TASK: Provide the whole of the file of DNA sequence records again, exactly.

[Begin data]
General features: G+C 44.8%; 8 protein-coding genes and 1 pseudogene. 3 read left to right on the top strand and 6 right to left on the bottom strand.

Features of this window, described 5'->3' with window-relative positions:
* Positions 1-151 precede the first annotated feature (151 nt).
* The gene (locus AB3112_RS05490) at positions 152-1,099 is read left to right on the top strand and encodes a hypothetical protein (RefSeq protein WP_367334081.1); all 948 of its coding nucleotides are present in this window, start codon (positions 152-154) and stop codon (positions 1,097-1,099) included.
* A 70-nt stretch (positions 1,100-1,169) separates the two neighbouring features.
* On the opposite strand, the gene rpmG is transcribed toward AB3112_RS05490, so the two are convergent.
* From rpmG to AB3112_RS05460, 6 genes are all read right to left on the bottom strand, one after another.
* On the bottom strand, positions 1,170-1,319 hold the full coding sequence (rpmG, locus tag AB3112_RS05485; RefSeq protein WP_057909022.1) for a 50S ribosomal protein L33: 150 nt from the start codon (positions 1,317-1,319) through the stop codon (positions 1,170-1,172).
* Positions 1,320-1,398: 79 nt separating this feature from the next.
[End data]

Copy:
General features: G+C 44.8%; 8 protein-coding genes and 1 pseudogene. 3 read left to right on the top strand and 6 right to left on the bottom strand.

Features of this window, described 5'->3' with window-relative positions:
* Positions 1-151 precede the first annotated feature (151 nt).
* The gene (locus AB3112_RS05490) at positions 152-1,099 is read left to right on the top strand and encodes a hypothetical protein (RefSeq protein WP_367334081.1); all 948 of its coding nucleotides are present in this window, start codon (positions 152-154) and stop codon (positions 1,097-1,099) included.
* A 70-nt stretch (positions 1,100-1,169) separates the two neighbouring features.
* On the opposite strand, the gene rpmG is transcribed toward AB3112_RS05490, so the two are convergent.
* From rpmG to AB3112_RS05460, 6 genes are all read right to left on the bottom strand, one after another.
* On the bottom strand, positions 1,170-1,319 hold the full coding sequence (rpmG, locus tag AB3112_RS05485; RefSeq protein WP_057909022.1) for a 50S ribosomal protein L33: 150 nt from the start codon (positions 1,317-1,319) through the stop codon (positions 1,170-1,172).
* Positions 1,320-1,398: 79 nt separating this feature from the next.